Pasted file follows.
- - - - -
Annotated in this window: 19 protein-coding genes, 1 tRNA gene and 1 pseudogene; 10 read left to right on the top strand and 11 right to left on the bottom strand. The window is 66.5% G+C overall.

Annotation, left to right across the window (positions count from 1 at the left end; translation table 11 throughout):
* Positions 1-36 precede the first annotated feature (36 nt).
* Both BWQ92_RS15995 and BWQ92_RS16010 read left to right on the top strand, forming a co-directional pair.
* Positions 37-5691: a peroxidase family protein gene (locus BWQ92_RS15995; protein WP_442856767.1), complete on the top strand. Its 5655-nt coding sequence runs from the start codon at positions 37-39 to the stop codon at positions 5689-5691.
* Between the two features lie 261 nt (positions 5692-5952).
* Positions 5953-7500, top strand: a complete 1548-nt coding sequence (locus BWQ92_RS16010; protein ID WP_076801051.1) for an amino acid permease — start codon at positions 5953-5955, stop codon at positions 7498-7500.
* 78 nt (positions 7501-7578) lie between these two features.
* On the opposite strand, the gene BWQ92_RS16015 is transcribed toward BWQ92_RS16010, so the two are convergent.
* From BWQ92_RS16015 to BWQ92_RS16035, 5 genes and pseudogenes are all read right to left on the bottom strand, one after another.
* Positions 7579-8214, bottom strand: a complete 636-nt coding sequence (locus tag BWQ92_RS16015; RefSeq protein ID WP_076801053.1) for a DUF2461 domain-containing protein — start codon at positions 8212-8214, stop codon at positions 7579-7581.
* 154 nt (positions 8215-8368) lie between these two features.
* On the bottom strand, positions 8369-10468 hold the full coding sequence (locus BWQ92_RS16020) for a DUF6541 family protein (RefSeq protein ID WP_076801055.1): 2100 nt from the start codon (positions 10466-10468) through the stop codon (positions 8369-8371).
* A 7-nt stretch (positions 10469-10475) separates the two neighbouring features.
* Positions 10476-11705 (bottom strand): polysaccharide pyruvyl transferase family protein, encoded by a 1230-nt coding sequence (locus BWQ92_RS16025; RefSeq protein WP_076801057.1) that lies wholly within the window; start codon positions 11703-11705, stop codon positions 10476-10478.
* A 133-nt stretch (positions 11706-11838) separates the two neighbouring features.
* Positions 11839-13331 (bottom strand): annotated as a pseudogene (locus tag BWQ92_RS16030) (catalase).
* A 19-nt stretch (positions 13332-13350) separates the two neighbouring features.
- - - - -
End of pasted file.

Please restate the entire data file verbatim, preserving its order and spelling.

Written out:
Annotated in this window: 19 protein-coding genes, 1 tRNA gene and 1 pseudogene; 10 read left to right on the top strand and 11 right to left on the bottom strand. The window is 66.5% G+C overall.

Annotation, left to right across the window (positions count from 1 at the left end; translation table 11 throughout):
* Positions 1-36 precede the first annotated feature (36 nt).
* Both BWQ92_RS15995 and BWQ92_RS16010 read left to right on the top strand, forming a co-directional pair.
* Positions 37-5691: a peroxidase family protein gene (locus BWQ92_RS15995; protein WP_442856767.1), complete on the top strand. Its 5655-nt coding sequence runs from the start codon at positions 37-39 to the stop codon at positions 5689-5691.
* Between the two features lie 261 nt (positions 5692-5952).
* Positions 5953-7500, top strand: a complete 1548-nt coding sequence (locus BWQ92_RS16010; protein ID WP_076801051.1) for an amino acid permease — start codon at positions 5953-5955, stop codon at positions 7498-7500.
* 78 nt (positions 7501-7578) lie between these two features.
* On the opposite strand, the gene BWQ92_RS16015 is transcribed toward BWQ92_RS16010, so the two are convergent.
* From BWQ92_RS16015 to BWQ92_RS16035, 5 genes and pseudogenes are all read right to left on the bottom strand, one after another.
* Positions 7579-8214, bottom strand: a complete 636-nt coding sequence (locus tag BWQ92_RS16015; RefSeq protein ID WP_076801053.1) for a DUF2461 domain-containing protein — start codon at positions 8212-8214, stop codon at positions 7579-7581.
* 154 nt (positions 8215-8368) lie between these two features.
* On the bottom strand, positions 8369-10468 hold the full coding sequence (locus BWQ92_RS16020) for a DUF6541 family protein (RefSeq protein ID WP_076801055.1): 2100 nt from the start codon (positions 10466-10468) through the stop codon (positions 8369-8371).
* A 7-nt stretch (positions 10469-10475) separates the two neighbouring features.
* Positions 10476-11705 (bottom strand): polysaccharide pyruvyl transferase family protein, encoded by a 1230-nt coding sequence (locus BWQ92_RS16025; RefSeq protein WP_076801057.1) that lies wholly within the window; start codon positions 11703-11705, stop codon positions 10476-10478.
* A 133-nt stretch (positions 11706-11838) separates the two neighbouring features.
* Positions 11839-13331 (bottom strand): annotated as a pseudogene (locus tag BWQ92_RS16030) (catalase).
* A 19-nt stretch (positions 13332-13350) separates the two neighbouring features.